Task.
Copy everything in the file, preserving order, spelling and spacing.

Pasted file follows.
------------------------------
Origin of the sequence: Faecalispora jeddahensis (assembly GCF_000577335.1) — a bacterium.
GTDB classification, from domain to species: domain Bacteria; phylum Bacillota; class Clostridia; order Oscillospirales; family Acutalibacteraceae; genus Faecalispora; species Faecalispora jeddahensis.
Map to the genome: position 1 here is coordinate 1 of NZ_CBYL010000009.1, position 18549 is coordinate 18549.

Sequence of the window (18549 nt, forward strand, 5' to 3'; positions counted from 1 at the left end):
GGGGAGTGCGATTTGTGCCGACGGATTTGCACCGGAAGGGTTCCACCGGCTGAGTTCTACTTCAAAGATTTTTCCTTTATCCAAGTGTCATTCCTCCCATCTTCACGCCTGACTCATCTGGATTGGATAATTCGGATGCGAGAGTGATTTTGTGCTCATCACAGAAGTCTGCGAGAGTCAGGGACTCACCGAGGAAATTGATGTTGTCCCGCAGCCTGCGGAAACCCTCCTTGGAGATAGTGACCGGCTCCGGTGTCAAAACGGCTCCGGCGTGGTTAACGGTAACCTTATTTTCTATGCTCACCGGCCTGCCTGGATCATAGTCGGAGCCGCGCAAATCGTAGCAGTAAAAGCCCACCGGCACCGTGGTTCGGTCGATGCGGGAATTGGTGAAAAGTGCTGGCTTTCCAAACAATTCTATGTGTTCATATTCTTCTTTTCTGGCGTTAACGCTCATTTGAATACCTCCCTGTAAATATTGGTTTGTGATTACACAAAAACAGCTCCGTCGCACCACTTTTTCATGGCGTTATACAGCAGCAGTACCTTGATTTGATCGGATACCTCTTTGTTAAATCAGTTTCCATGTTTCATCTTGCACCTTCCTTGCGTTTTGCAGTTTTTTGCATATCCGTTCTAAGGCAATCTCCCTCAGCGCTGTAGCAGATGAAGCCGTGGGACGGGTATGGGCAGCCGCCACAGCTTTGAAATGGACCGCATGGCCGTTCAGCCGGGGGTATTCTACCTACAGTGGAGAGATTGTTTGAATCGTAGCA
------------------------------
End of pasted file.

Origin of the sequence: Faecalispora jeddahensis (assembly GCF_000577335.1) — a bacterium.
GTDB classification, from domain to species: domain Bacteria; phylum Bacillota; class Clostridia; order Oscillospirales; family Acutalibacteraceae; genus Faecalispora; species Faecalispora jeddahensis.
Map to the genome: position 1 here is coordinate 1 of NZ_CBYL010000009.1, position 18549 is coordinate 18549.

Sequence of the window (18549 nt, forward strand, 5' to 3'; positions counted from 1 at the left end):
GGGGAGTGCGATTTGTGCCGACGGATTTGCACCGGAAGGGTTCCACCGGCTGAGTTCTACTTCAAAGATTTTTCCTTTATCCAAGTGTCATTCCTCCCATCTTCACGCCTGACTCATCTGGATTGGATAATTCGGATGCGAGAGTGATTTTGTGCTCATCACAGAAGTCTGCGAGAGTCAGGGACTCACCGAGGAAATTGATGTTGTCCCGCAGCCTGCGGAAACCCTCCTTGGAGATAGTGACCGGCTCCGGTGTCAAAACGGCTCCGGCGTGGTTAACGGTAACCTTATTTTCTATGCTCACCGGCCTGCCTGGATCATAGTCGGAGCCGCGCAAATCGTAGCAGTAAAAGCCCACCGGCACCGTGGTTCGGTCGATGCGGGAATTGGTGAAAAGTGCTGGCTTTCCAAACAATTCTATGTGTTCATATTCTTCTTTTCTGGCGTTAACGCTCATTTGAATACCTCCCTGTAAATATTGGTTTGTGATTACACAAAAACAGCTCCGTCGCACCACTTTTTCATGGCGTTATACAGCAGCAGTACCTTGATTTGATCGGATACCTCTTTGTTAAATCAGTTTCCATGTTTCATCTTGCACCTTCCTTGCGTTTTGCAGTTTTTTGCATATCCGTTCTAAGGCAATCTCCCTCAGCGCTGTAGCAGATGAAGCCGTGGGACGGGTATGGGCAGCCGCCACAGCTTTGAAATGGACCGCATGGCCGTTCAGCCGGGGGTATTCTACCTACAGTGGAGAGATTGTTTGAATCGTAGCA